HONG KONG – A Hong Kong court ordered the detention without bail on Saturday of the chief editor of pro-democracy newspaper Apple Daily and the chief of its parent company in the first hearing since their arrest two days ago under the city’s national security law.
Ryan Law, the editor, and Cheung Kim-hung, the CEO of Next Digital, have been charged with colluding with a foreign country to endanger national security in a case widely seen as an attack on press freedom in the semi-autonomous Chinese territory.
Chief Magistrate Victor So said there were insufficient grounds to believe that they would no longer violate the security law and ordered their detention at Lai Chi Kok Detention Center. He has set the next hearing for August 13.
Law and Cheung arrived in court in an unmarked white van with covered windows. A handful of activists held up a banner and copies of the Apple Daily outside before the hearing began.
Three other people also arrested Thursday – two editors of Apple Daily and another executive – have not yet been charged and were released on bail Friday evening pending further investigation.
One of them, associate editor Chan Pui-man, said after attending the bail hearing, “I think all media workers in Hong Kong are worried. But for now, for us, tomorrow, we will always take out our journal, and we will do our best to continue our work.
The Apple Daily has long been one of Hong Kong’s most vocal civil liberties advocates. He supported massive protests demanding more democracy in 2019 and criticized the crackdown that followed, including the enactment of a national security law last year.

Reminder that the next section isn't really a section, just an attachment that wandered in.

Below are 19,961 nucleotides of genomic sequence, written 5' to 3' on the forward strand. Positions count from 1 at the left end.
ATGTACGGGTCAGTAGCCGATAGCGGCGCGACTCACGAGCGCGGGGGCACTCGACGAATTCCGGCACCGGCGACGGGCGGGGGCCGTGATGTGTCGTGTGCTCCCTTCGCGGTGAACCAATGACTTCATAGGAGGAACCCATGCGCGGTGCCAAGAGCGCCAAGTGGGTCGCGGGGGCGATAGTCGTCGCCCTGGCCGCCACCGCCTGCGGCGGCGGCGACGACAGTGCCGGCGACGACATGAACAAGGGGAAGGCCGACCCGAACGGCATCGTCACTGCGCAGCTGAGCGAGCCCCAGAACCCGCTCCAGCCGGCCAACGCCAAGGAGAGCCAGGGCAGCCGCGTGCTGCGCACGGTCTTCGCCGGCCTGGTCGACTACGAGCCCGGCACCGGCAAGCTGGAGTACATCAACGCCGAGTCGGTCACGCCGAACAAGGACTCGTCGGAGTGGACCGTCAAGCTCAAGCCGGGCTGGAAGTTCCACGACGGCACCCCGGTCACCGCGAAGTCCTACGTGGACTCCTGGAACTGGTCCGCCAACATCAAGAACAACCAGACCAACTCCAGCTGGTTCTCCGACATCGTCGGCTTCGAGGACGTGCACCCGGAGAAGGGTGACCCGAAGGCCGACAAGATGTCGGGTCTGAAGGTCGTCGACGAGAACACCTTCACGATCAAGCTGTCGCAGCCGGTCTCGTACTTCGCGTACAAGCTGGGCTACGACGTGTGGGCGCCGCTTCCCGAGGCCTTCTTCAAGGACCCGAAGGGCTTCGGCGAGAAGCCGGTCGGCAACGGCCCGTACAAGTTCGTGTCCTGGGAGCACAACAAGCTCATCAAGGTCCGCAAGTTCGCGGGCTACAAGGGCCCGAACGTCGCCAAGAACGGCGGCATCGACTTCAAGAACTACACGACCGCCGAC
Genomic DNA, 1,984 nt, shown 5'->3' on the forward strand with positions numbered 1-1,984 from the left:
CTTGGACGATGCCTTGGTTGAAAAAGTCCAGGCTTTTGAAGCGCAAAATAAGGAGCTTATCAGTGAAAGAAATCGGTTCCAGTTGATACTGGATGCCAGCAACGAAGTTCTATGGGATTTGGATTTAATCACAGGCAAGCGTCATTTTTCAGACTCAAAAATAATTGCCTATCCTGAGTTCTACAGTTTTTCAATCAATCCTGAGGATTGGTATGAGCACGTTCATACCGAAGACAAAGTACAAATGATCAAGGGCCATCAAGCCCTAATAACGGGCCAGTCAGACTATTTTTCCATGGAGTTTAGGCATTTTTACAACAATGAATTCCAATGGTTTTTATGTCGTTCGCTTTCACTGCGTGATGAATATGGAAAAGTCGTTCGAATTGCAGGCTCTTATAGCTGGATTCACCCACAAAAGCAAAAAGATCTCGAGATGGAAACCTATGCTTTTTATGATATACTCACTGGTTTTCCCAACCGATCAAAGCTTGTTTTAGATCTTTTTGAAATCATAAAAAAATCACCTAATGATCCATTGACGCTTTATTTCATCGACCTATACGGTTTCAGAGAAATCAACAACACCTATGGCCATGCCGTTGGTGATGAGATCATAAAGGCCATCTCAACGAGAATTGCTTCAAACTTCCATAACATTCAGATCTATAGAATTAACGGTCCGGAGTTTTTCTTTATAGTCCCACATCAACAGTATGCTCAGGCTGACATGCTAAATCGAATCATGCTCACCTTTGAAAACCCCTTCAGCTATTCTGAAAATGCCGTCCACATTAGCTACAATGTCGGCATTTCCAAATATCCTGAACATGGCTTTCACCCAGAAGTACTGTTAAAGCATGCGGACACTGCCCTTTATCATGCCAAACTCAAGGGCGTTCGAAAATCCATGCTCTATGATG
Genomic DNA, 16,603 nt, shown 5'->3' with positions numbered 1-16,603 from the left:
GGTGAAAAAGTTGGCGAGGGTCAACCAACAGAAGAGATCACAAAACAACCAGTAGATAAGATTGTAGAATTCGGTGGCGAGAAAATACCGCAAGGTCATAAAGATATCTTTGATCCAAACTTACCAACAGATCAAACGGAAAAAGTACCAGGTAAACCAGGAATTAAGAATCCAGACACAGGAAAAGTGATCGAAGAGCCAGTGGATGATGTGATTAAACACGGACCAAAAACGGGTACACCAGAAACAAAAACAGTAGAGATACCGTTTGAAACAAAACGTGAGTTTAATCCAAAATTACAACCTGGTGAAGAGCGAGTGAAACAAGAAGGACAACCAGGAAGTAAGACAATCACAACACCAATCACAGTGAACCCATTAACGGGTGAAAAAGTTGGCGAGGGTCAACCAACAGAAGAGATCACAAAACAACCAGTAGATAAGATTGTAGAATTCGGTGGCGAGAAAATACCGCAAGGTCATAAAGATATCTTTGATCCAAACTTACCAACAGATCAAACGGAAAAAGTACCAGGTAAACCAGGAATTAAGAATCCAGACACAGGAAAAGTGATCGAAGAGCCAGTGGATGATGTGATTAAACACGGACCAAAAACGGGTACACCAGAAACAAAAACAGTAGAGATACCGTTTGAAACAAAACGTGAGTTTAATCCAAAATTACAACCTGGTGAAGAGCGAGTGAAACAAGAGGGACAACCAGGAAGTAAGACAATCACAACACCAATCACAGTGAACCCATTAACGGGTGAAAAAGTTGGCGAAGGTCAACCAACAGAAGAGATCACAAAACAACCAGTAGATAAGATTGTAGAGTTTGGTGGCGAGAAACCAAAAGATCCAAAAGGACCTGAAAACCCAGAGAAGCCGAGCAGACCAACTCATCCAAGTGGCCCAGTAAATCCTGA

Beijing’s central government defended legislation and repression against opposition voices as necessary to restore order and stability. The 2019 protests that challenged the Beijing regime often began as peaceful marches during the day, but turned into violent clashes between hard-core protesters and police at night.
Apple Daily founder Jimmy Lai is currently serving 20 months in jail after being convicted of playing a role in unauthorized rallies – rallies and marches that did not receive approval police – during the 2019 protests. He was also charged under the National Security Act.
The latest arrests mark the first time that journalists have been targeted under the new law, except for a freelance writer who was arrested for pro-democracy activities. Hundreds of police and security guards who raided Apple Daily’s offices on Thursday also seized 44 hard drives and authorities froze $ 2.3 million of its assets.
Police said the arrests were based on more than 30 articles in the Apple Daily since 2019 that called for international sanctions against China and Hong Kong.
The security law specifically criminalizes collusion with a foreign country, institution, organization or individual to impose sanctions or a blockade against Hong Kong or China. Critics say Beijing is reneging on its promise when Hong Kong handed over to Britain in 1997 that the city could retain freedoms not seen elsewhere in China for 50 years.
The United States has imposed sanctions on Chinese and Hong Kong officials for the crackdown and called for the immediate release of the editors and executives of Apple Daily.
Asked how journalists should avoid getting into trouble, Hong Kong Security Secretary John Lee said at a press conference this week that “the answer is simple: do your job as a reporter. as freely as you intend to break Hong Kong law and certainly not Hong Kong National Security Law.